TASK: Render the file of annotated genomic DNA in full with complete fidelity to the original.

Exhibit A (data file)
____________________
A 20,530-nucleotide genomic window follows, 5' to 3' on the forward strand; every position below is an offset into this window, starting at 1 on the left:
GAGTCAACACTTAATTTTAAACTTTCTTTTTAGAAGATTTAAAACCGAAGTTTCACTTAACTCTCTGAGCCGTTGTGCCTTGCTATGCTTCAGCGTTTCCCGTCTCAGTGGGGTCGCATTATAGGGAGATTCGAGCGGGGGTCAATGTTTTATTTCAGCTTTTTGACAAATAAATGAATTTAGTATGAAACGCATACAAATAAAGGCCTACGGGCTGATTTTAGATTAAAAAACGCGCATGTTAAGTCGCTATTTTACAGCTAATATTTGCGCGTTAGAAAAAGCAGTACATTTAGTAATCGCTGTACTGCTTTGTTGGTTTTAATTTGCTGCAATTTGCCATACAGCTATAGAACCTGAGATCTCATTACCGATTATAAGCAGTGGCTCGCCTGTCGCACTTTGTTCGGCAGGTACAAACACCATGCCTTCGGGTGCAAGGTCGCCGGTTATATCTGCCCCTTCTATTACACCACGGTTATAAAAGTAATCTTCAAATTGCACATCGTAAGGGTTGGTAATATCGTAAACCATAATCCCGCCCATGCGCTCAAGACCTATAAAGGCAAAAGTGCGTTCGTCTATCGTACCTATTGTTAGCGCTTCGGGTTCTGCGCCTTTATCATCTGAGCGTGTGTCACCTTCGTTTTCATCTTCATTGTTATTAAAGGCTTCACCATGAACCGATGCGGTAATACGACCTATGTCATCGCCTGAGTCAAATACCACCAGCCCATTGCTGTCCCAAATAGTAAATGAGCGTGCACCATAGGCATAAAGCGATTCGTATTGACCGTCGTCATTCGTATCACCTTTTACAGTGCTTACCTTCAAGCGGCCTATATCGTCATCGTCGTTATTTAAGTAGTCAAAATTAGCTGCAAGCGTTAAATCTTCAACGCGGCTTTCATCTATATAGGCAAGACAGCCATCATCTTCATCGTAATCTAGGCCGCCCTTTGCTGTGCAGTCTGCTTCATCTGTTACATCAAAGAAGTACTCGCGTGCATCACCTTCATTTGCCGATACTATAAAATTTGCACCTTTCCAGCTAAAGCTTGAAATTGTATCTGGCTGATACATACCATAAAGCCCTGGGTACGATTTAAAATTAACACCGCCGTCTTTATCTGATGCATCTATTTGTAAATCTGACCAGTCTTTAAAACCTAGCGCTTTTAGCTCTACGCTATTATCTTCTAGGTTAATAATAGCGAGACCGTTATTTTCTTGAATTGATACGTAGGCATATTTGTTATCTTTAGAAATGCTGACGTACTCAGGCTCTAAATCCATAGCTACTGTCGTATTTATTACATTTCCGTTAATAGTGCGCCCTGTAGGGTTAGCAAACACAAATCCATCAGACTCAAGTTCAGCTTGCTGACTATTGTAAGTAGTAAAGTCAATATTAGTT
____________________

A 20,530-nucleotide genomic window follows, 5' to 3' on the forward strand; every position below is an offset into this window, starting at 1 on the left:
GAGTCAACACTTAATTTTAAACTTTCTTTTTAGAAGATTTAAAACCGAAGTTTCACTTAACTCTCTGAGCCGTTGTGCCTTGCTATGCTTCAGCGTTTCCCGTCTCAGTGGGGTCGCATTATAGGGAGATTCGAGCGGGGGTCAATGTTTTATTTCAGCTTTTTGACAAATAAATGAATTTAGTATGAAACGCATACAAATAAAGGCCTACGGGCTGATTTTAGATTAAAAAACGCGCATGTTAAGTCGCTATTTTACAGCTAATATTTGCGCGTTAGAAAAAGCAGTACATTTAGTAATCGCTGTACTGCTTTGTTGGTTTTAATTTGCTGCAATTTGCCATACAGCTATAGAACCTGAGATCTCATTACCGATTATAAGCAGTGGCTCGCCTGTCGCACTTTGTTCGGCAGGTACAAACACCATGCCTTCGGGTGCAAGGTCGCCGGTTATATCTGCCCCTTCTATTACACCACGGTTATAAAAGTAATCTTCAAATTGCACATCGTAAGGGTTGGTAATATCGTAAACCATAATCCCGCCCATGCGCTCAAGACCTATAAAGGCAAAAGTGCGTTCGTCTATCGTACCTATTGTTAGCGCTTCGGGTTCTGCGCCTTTATCATCTGAGCGTGTGTCACCTTCGTTTTCATCTTCATTGTTATTAAAGGCTTCACCATGAACCGATGCGGTAATACGACCTATGTCATCGCCTGAGTCAAATACCACCAGCCCATTGCTGTCCCAAATAGTAAATGAGCGTGCACCATAGGCATAAAGCGATTCGTATTGACCGTCGTCATTCGTATCACCTTTTACAGTGCTTACCTTCAAGCGGCCTATATCGTCATCGTCGTTATTTAAGTAGTCAAAATTAGCTGCAAGCGTTAAATCTTCAACGCGGCTTTCATCTATATAGGCAAGACAGCCATCATCTTCATCGTAATCTAGGCCGCCCTTTGCTGTGCAGTCTGCTTCATCTGTTACATCAAAGAAGTACTCGCGTGCATCACCTTCATTTGCCGATACTATAAAATTTGCACCTTTCCAGCTAAAGCTTGAAATTGTATCTGGCTGATACATACCATAAAGCCCTGGGTACGATTTAAAATTAACACCGCCGTCTTTATCTGATGCATCTATTTGTAAATCTGACCAGTCTTTAAAACCTAGCGCTTTTAGCTCTACGCTATTATCTTCTAGGTTAATAATAGCGAGACCGTTATTTTCTTGAATTGATACGTAGGCATATTTGTTATCTTTAGAAATGCTGACGTACTCAGGCTCTAAATCCATAGCTACTGTCGTATTTATTACATTTCCGTTAATAGTGCGCCCTGTAGGGTTAGCAAACACAAATCCATCAGACTCAAGTTCAGCTTGCTGACTATTGTAAGTAGTAAAGTCAATATTAGTT